There are critical and immediate issues to address in the nation’s COVID-19 ongoing surge response.
One is working out large-scale diagnostic testing using polymerase chain reaction (PCR) and point of care (POC) tests. The full pathway from identifying every patient appropriate for testing to completing and communicating test results is not yet reliably available across the country. Elements of this pathway include adequate supply chains for swabs, pipettes, reagents and other needed materials; an adequate supply of safe testing facilities, such as pop-ups or drive-throughs or dedicated spaces that do not cause disruptions to health care capacity when patients test positive; and logistics solutions to identify priority patients for testing, schedule them in an orderly way, and obtain and share timely test results for appropriate treatment and public health monitoring.
A second immediate issue is assuring adequate supply of personal protective equipment for medical personnel.
A third is the development of all levels of surge capacity to prepare for and manage the growing COVID-19 caseload. This includes telemedicine and home care surge capacity for mild cases; dedicated hospital beds, ICU beds, and ventilators for severe cases; and potential additional capacity – e.g. through unused public facilities, hotels, and other spaces – to treat moderately ill and recovering patients. These are all critical tasks for responding to the current outbreak that deserve the intense attention they are receiving.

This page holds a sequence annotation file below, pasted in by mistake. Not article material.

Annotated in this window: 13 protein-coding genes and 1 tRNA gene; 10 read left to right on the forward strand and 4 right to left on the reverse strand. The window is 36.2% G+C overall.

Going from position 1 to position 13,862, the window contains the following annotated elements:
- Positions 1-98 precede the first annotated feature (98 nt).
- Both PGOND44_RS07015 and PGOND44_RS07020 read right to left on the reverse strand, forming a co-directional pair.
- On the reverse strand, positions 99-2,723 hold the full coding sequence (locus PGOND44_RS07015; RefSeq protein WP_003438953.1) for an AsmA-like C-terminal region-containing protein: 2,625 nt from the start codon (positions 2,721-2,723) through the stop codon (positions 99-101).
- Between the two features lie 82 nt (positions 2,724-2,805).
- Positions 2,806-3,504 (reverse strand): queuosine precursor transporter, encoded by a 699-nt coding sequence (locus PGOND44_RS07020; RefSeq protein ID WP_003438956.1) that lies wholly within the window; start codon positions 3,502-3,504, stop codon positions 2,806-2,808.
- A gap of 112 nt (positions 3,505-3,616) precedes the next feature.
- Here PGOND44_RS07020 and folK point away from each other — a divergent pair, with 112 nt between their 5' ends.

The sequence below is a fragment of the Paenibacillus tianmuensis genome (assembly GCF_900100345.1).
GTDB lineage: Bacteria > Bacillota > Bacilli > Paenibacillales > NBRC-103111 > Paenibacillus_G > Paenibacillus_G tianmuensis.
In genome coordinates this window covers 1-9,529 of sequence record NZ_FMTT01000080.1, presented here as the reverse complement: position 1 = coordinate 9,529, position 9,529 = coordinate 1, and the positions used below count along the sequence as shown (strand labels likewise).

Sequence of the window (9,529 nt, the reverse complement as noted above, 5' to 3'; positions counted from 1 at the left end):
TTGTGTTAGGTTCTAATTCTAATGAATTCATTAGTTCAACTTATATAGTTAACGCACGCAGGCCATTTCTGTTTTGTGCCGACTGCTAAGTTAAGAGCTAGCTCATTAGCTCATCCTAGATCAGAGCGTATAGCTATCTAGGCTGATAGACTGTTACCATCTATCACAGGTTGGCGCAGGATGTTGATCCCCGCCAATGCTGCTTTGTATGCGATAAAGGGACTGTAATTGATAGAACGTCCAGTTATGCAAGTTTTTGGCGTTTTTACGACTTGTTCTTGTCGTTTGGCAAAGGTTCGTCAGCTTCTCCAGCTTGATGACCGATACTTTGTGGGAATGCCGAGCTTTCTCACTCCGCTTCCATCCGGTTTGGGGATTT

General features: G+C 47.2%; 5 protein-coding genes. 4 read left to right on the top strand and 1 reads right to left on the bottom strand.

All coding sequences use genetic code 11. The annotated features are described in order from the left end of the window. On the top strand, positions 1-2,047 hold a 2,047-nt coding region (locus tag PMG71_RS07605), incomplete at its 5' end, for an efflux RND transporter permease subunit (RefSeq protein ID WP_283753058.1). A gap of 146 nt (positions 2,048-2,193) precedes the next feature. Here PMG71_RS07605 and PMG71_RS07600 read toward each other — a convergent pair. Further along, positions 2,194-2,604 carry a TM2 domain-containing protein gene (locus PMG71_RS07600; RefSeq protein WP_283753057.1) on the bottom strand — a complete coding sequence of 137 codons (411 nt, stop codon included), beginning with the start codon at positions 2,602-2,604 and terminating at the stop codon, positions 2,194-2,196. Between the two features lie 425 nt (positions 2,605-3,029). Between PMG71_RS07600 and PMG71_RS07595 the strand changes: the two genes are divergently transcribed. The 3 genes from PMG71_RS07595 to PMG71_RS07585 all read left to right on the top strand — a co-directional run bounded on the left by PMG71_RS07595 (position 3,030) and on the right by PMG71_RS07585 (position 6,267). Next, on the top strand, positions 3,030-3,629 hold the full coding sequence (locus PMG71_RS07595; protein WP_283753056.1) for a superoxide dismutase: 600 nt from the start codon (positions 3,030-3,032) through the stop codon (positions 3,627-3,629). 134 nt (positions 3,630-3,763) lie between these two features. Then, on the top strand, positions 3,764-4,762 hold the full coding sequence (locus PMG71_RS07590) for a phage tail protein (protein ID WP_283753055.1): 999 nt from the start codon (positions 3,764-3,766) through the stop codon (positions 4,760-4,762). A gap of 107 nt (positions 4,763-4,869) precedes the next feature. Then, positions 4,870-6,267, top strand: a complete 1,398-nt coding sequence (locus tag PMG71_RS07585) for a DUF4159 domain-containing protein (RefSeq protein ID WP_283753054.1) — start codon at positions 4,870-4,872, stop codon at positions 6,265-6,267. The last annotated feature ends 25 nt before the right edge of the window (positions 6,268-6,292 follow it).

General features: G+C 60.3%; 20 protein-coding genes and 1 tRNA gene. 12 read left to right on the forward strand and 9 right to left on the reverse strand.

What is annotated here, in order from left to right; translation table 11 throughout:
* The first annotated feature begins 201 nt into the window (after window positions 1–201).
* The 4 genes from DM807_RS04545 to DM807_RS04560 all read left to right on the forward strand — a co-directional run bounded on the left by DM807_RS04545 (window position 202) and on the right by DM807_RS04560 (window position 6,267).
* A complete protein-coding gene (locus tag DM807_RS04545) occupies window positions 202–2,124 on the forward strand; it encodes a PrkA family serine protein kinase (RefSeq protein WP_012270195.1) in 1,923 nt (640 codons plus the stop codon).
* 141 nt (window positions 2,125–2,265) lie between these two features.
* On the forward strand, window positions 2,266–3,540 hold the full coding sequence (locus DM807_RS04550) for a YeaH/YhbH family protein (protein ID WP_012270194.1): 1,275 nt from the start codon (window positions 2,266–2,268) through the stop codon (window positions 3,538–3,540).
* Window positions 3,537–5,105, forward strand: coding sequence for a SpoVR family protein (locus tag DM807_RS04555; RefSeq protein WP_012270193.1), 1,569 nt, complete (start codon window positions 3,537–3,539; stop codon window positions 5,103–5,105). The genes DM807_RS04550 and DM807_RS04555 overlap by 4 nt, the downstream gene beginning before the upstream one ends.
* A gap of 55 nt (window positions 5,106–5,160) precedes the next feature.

Now is also the time to plan for the next phase of addressing the COVID-19 pandemic, as we address the current pandemic wave, accelerate recovery, and limit the occurrence and severity of future waves. As we wrote recently, it seems certain that a set of public health objectives must be achieved to safely enable a significant and sustained reduction in the intensive physical isolation measures being implemented now, with their associated impact on the well-being of Americans and on economic activity. We believe a high-level Federal COVID-19 innovation task force or equivalent coordinated effort, supported by broad engagement of all levels of government and the private sector, can achieve these challenging goals – a collaborative, modern “Manhattan Project” to respond to this threat and create a much stronger national capacity to protect the public health.
Here, we provide additional details on how these objectives might be accomplished. We intend to add to and update these resources, and welcome additional comments and recommendations as part of that process.
Key Short-Term Objectives:
Widespread availability of COVID-19 testing with rapid results
- Availability of more effective prophylaxis and therapeutics
- Effective surveillance and response capacity
- Working Paper: A National COVID-19 Surveillance System: Achieving Containmen